Occurs when rocks undergo increased temperatures and pressures. It is associated with the formation of mountain belts along convergent plate boundaries, where rocks may be buried to great depths (10-20 km). The additional pressure causes tabular minerals in the rock to grow parallel to each other and perpendicular to the direction of pressure (stress), generating a mineral alignment termed foliation.
Relative Dating:
The fixing of a geologic structure or event in a chronological sequence relative to other geologic structures or events. See also absolute dating.
The vertical difference between the summit of a mountain and the adjacent valley or plain.
The interval of time between volcanic eruptions.
An extrusive rock intermediate in composition between dacite and rhyolite.
Volcanic rock (or lava) that characteristically is light in color, contains 69% silica or more, and is rich in potassium and sodium.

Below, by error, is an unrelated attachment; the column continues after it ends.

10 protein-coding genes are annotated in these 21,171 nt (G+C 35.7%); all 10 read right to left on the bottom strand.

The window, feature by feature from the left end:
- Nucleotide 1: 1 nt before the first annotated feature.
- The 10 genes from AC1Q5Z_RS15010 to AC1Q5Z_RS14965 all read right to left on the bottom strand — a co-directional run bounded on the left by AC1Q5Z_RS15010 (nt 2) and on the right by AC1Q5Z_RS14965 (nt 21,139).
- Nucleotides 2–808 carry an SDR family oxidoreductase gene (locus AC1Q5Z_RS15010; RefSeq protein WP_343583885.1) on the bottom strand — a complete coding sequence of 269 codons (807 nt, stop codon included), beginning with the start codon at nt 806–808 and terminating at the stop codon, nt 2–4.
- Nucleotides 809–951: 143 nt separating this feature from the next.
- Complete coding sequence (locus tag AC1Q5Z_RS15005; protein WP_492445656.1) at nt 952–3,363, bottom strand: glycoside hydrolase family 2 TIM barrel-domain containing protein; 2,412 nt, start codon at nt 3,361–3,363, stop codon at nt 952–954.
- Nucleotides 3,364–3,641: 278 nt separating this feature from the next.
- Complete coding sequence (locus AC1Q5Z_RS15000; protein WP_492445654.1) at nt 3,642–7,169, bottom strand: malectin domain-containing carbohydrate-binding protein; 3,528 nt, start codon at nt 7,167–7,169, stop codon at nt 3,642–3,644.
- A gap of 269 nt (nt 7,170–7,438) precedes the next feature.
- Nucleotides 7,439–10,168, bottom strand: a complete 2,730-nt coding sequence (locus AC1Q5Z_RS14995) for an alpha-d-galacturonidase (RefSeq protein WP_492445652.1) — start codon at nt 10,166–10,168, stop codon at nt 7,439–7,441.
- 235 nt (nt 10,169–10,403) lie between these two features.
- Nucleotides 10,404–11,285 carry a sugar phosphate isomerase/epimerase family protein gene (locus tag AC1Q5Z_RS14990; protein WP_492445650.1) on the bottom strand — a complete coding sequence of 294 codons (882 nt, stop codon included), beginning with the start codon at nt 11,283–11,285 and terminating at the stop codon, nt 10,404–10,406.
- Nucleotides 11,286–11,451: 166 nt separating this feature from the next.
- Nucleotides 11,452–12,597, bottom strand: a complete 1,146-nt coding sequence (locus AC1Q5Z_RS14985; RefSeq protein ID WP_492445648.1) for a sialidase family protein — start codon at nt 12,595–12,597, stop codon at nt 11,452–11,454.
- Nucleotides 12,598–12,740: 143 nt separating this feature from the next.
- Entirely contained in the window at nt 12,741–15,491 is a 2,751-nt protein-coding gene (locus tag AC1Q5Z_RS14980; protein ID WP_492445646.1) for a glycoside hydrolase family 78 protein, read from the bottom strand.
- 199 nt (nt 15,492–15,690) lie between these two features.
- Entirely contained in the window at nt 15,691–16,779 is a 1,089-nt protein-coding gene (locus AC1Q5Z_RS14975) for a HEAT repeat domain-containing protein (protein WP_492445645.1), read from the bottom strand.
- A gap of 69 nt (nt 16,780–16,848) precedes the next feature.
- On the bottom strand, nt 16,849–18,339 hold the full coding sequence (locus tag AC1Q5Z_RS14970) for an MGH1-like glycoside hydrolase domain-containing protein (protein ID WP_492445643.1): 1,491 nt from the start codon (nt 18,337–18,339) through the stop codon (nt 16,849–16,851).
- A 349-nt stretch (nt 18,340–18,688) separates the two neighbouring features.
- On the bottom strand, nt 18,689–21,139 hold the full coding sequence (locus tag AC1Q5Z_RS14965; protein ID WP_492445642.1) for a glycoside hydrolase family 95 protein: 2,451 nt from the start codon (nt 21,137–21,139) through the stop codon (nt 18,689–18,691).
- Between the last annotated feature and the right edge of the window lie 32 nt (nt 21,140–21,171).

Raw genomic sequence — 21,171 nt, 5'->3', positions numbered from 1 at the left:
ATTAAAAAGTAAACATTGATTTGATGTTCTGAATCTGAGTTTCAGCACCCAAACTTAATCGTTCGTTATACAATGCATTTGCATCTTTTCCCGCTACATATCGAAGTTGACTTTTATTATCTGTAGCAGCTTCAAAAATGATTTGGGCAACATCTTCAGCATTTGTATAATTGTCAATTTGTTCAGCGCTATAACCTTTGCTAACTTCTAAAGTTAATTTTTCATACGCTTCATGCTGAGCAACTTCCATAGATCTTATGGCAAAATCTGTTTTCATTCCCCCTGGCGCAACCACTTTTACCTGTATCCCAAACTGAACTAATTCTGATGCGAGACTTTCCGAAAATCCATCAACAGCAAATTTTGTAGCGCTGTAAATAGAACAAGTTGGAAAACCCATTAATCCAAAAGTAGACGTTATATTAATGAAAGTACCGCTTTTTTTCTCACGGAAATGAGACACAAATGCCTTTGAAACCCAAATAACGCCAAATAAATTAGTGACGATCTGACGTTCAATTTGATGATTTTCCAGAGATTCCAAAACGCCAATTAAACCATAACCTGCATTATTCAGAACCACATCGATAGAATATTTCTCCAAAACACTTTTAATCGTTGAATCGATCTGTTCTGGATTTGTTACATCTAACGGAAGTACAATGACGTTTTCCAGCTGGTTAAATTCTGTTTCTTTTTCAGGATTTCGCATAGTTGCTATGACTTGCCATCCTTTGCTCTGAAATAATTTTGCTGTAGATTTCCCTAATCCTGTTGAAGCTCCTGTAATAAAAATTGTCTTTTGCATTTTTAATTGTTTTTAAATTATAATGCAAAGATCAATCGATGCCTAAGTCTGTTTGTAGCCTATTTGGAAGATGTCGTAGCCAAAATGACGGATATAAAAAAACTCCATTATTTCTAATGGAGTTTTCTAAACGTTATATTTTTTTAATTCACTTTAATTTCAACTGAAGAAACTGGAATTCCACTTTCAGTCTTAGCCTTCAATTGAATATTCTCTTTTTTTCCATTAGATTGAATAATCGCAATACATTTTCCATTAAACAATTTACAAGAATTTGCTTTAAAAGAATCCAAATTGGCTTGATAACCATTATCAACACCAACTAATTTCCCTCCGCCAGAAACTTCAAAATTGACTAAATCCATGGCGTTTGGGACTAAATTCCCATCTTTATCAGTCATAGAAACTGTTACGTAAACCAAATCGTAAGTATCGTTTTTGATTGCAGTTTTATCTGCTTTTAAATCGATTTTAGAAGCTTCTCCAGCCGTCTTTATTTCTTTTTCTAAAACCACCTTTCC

Ridge, Oceanic:
A major submarine mountain range.
Richter scale:
A logarithmic scale that measures the amount of energy released during an earthquake on the basis of the amplitude of the highest peak recorded on a seismogram. Each unit increase in the Richter scale represents a 10-fold increase in the amplitude recorded on the seismogram and a 30-fold increase in energy released by the earthquake.
The tearing apart of a plate to form a depression in the earth's crust and often eventually separating the plate into two or more smaller plates.
Rift System:
The oceanic ridges formed where tectonic plates are separating and a new crust is being created; also, their on-land counterparts such as the East African Rift.
Rift Zone:
A zone of volcanic features associated with underlying dikes. The location of the rift is marked by cracks, faults, and vents.
Ring of Fire:
The regions of mountain-building earthquakes and volcanoes which surround the Pacific Ocean.


A metamorphic rock characterized by the parallel arrangement of platy or elongate minerals (micas and amphiboles).
The planar fabric of schist.
A bomb-size (> 64 mm) pyroclast that is irregular in form and generally very vesicular. It is usually heavier, darker, and more crystalline than pumice.
Sea-Floor Spreading: